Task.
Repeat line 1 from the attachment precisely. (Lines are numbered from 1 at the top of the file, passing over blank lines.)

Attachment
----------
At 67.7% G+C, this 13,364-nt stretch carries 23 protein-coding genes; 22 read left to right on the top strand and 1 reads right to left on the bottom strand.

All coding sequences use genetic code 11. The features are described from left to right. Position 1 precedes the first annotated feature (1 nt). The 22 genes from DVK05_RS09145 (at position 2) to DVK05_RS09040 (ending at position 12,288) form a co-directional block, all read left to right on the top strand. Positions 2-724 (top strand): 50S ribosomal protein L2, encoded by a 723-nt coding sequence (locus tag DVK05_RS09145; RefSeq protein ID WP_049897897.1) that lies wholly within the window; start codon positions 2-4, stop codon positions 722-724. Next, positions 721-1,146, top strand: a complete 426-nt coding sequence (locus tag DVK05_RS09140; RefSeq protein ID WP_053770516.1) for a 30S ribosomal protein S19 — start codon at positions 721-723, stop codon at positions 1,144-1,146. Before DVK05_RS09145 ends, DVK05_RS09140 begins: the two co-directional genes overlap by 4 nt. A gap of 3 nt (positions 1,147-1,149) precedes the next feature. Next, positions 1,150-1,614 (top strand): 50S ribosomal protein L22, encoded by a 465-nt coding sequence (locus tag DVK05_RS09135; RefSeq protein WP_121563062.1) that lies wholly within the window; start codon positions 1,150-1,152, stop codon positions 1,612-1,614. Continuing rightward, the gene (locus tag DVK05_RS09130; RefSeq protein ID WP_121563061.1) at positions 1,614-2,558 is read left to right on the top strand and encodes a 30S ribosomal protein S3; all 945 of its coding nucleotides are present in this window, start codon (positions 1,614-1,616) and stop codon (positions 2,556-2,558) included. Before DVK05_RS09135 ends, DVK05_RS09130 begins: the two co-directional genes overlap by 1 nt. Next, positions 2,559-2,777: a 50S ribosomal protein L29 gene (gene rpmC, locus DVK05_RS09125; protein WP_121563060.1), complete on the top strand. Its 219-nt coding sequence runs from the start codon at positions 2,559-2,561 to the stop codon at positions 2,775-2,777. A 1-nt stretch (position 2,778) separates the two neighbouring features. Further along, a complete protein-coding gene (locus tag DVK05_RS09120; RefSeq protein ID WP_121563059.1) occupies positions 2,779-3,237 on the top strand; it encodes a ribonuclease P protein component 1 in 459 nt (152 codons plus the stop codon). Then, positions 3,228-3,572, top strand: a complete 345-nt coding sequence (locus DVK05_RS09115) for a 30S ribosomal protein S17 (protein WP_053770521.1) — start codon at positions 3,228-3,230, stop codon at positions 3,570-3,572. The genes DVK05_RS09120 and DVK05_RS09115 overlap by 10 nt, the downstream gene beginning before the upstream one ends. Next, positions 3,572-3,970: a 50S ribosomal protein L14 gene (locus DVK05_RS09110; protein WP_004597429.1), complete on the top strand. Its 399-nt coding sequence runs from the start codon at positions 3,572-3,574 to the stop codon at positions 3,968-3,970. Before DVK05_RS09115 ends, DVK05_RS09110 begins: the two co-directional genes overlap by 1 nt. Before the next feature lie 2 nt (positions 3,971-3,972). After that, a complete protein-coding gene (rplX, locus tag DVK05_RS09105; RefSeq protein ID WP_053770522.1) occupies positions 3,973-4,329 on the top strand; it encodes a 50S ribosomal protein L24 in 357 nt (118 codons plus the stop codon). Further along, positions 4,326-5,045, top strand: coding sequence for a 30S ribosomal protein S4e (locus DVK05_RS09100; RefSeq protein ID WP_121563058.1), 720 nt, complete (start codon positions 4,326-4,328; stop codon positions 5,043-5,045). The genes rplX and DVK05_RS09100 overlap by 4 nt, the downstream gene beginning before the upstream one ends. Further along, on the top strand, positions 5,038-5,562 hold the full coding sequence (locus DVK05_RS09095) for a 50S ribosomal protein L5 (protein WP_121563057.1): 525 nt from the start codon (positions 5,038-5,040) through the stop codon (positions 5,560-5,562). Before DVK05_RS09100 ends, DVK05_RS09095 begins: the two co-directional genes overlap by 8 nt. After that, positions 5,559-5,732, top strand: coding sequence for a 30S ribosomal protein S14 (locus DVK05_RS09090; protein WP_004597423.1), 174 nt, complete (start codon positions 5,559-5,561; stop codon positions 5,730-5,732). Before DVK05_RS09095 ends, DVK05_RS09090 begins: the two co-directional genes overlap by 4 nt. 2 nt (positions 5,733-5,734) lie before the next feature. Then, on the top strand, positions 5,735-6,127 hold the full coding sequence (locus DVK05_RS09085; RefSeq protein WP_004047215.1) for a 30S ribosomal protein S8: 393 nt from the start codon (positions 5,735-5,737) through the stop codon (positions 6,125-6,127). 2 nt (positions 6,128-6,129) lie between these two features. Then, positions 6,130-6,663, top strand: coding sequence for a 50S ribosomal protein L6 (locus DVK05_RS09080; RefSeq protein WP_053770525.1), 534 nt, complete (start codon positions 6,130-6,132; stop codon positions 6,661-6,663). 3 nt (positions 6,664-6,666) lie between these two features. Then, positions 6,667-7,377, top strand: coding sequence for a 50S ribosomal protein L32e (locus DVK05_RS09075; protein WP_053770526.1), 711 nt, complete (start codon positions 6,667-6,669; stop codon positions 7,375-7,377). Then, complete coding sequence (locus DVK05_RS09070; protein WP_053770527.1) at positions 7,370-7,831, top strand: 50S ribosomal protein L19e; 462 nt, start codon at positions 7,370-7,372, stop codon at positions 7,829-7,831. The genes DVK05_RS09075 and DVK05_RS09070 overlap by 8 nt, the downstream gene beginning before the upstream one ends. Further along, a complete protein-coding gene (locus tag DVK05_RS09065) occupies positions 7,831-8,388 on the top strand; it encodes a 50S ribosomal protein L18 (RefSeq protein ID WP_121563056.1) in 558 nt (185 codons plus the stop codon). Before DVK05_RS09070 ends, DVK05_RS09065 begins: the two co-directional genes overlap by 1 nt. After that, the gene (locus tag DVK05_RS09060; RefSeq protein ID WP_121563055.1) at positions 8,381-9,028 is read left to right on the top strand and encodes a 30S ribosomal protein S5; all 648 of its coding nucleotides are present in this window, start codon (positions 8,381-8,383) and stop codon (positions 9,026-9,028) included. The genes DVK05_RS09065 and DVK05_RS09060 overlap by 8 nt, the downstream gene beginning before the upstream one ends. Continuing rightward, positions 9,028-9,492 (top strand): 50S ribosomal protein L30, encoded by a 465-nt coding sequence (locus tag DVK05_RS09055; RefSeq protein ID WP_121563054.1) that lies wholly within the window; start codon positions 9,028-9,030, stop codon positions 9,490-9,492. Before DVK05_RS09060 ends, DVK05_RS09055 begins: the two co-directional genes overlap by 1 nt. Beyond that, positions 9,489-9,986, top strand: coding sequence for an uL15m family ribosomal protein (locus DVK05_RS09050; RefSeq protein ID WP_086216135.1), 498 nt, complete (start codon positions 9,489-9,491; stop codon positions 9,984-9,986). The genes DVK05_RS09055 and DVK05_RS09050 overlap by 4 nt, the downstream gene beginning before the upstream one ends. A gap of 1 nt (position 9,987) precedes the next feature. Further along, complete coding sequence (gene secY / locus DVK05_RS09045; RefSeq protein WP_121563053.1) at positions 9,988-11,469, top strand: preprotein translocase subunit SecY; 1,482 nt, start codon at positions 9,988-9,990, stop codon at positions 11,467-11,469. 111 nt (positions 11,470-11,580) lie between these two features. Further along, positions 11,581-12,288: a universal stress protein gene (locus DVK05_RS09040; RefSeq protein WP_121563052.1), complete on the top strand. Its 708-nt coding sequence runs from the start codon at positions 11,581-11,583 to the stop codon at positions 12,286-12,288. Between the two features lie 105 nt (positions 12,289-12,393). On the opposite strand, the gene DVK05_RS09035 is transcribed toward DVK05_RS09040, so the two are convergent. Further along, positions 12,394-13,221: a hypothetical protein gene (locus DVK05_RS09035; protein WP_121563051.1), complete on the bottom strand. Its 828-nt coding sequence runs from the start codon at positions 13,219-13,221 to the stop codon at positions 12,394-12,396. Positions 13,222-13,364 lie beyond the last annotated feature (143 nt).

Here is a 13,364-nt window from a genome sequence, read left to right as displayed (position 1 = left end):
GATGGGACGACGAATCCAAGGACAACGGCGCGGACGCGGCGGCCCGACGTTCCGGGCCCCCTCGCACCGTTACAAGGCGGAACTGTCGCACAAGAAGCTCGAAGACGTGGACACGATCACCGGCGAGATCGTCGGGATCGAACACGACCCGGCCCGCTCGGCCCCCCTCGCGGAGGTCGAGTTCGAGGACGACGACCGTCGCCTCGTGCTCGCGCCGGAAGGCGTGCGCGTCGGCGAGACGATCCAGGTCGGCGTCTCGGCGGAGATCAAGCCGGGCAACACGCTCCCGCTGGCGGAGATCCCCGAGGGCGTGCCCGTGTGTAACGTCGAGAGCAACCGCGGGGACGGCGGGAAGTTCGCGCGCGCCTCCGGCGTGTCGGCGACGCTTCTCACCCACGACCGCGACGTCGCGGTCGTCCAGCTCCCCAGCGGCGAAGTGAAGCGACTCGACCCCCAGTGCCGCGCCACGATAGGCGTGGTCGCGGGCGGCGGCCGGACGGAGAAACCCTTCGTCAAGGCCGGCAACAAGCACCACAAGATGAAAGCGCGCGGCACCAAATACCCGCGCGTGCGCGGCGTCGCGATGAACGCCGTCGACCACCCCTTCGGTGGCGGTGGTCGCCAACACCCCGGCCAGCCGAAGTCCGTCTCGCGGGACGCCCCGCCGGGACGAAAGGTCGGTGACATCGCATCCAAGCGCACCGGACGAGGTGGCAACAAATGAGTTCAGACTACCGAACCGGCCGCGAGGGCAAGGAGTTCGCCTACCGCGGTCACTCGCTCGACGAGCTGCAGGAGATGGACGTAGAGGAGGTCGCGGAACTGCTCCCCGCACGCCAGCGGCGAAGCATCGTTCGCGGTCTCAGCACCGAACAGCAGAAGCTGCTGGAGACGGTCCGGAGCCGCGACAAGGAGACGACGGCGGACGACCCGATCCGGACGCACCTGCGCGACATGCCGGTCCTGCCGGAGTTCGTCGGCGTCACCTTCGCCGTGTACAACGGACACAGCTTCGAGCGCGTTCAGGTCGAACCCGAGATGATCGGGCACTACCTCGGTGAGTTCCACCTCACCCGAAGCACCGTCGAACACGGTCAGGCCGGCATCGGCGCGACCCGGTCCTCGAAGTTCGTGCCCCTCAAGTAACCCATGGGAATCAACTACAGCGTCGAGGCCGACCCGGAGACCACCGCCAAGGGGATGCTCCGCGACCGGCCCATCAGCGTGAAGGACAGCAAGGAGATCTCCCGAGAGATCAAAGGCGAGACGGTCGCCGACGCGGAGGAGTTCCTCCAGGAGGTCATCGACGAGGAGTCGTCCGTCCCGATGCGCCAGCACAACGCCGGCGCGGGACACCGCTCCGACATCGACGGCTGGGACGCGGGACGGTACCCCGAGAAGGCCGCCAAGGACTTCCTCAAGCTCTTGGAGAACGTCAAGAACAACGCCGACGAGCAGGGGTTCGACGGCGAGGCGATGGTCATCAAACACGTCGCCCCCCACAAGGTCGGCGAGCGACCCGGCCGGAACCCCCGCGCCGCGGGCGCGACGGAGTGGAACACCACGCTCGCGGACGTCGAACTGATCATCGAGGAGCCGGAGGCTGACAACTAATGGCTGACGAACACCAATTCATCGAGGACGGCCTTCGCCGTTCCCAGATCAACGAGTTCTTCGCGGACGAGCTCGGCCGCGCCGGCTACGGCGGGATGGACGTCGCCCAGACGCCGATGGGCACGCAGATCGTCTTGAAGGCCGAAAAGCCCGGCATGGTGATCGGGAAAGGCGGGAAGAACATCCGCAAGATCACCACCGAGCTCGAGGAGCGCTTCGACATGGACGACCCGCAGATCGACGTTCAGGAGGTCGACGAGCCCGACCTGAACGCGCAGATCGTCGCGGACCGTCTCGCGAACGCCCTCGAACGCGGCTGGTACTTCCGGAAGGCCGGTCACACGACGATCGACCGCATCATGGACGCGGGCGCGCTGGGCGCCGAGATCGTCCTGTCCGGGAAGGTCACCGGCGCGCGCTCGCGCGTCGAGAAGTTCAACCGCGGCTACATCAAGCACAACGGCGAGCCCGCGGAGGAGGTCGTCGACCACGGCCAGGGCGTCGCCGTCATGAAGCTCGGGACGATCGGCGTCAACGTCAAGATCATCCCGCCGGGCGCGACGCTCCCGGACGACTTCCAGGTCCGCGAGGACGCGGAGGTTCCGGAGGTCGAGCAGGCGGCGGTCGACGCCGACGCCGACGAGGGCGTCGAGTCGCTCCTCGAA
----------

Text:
At 67.7% G+C, this 13,364-nt stretch carries 23 protein-coding genes; 22 read left to right on the top strand and 1 reads right to left on the bottom strand.